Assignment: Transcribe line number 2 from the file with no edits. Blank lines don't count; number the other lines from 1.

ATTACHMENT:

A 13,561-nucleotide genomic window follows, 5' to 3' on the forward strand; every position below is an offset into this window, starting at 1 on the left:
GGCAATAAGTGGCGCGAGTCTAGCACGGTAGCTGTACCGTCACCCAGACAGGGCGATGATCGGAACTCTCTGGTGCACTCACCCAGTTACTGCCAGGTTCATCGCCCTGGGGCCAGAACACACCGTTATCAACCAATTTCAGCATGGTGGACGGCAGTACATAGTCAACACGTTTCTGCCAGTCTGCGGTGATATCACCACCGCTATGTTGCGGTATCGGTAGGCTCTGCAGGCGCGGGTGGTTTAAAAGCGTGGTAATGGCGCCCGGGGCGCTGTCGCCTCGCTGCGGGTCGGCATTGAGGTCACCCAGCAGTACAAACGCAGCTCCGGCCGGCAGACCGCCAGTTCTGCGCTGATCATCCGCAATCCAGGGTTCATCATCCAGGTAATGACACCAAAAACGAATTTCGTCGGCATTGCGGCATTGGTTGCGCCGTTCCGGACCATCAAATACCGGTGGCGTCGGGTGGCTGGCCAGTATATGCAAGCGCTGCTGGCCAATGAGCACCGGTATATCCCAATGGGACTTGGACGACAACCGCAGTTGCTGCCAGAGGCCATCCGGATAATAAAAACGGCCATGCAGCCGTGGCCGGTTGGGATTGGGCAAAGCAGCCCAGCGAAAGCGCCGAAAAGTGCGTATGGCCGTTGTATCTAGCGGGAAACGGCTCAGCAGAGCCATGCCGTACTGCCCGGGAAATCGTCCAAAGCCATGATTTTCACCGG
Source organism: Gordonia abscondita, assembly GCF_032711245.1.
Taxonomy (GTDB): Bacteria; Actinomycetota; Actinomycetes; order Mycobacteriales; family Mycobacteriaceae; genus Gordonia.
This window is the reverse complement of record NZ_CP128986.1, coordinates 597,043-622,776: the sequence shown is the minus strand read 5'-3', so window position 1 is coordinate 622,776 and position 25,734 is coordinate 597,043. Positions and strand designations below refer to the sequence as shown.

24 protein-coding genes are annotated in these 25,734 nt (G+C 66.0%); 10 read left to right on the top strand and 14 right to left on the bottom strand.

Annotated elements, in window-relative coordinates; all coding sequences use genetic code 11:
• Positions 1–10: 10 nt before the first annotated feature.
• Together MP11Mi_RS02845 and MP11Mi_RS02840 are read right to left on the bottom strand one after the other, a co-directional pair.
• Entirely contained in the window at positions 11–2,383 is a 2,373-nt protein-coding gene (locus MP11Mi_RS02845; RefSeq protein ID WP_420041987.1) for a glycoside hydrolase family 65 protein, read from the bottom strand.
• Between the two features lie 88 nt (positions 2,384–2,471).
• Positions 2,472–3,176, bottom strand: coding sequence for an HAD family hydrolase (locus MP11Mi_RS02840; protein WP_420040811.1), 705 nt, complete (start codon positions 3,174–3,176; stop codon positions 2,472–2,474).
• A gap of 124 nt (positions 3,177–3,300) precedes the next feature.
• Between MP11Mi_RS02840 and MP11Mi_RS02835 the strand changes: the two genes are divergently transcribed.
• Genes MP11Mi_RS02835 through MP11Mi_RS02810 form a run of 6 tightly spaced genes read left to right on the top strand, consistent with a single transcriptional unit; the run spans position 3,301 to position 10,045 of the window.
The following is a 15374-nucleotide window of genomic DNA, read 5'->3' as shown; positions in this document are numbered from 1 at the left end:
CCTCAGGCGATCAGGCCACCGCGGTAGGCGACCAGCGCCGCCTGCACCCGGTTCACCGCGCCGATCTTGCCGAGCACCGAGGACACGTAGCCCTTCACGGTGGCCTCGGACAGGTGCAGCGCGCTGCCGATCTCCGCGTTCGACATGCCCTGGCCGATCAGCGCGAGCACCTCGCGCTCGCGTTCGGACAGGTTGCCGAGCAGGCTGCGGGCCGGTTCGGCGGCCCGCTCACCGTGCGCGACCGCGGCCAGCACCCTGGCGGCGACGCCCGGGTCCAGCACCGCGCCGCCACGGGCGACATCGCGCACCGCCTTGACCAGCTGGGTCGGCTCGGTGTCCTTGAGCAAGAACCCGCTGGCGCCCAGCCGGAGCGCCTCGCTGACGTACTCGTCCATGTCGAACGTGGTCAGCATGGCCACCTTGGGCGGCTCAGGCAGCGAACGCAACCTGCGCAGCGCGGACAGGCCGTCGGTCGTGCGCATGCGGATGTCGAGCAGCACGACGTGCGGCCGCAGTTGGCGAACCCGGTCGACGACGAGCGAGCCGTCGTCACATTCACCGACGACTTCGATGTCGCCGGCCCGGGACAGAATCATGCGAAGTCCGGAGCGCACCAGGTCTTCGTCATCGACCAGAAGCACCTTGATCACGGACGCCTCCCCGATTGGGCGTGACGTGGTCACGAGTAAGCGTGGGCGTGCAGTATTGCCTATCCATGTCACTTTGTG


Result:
GGCAATAAGTGGCGCGAGTCTAGCACGGTAGCTGTACCGTCACCCAGACAGGGCGATGATCGGAACTCTCTGGTGCACTCACCCAGTTACTGCCAGGTTCATCGCCCTGGGGCCAGAACACACCGTTATCAACCAATTTCAGCATGGTGGACGGCAGTACATAGTCAACACGTTTCTGCCAGTCTGCGGTGATATCACCACCGCTATGTTGCGGTATCGGTAGGCTCTGCAGGCGCGGGTGGTTTAAAAGCGTGGTAATGGCGCCCGGGGCGCTGTCGCCTCGCTGCGGGTCGGCATTGAGGTCACCCAGCAGTACAAACGCAGCTCCGGCCGGCAGACCGCCAGTTCTGCGCTGATCATCCGCAATCCAGGGTTCATCATCCAGGTAATGACACCAAAAACGAATTTCGTCGGCATTGCGGCATTGGTTGCGCCGTTCCGGACCATCAAATACCGGTGGCGTCGGGTGGCTGGCCAGTATATGCAAGCGCTGCTGGCCAATGAGCACCGGTATATCCCAATGGGACTTGGACGACAACCGCAGTTGCTGCCAGAGGCCATCCGGATAATAAAAACGGCCATGCAGCCGTGGCCGGTTGGGATTGGGCAAAGCAGCCCAGCGAAAGCGCCGAAAAGTGCGTATGGCCGTTGTATCTAGCGGGAAACGGCTCAGCAGAGCCATGCCGTACTGCCCGGGAAATCGTCCAAAGCCATGATTTTCACCGG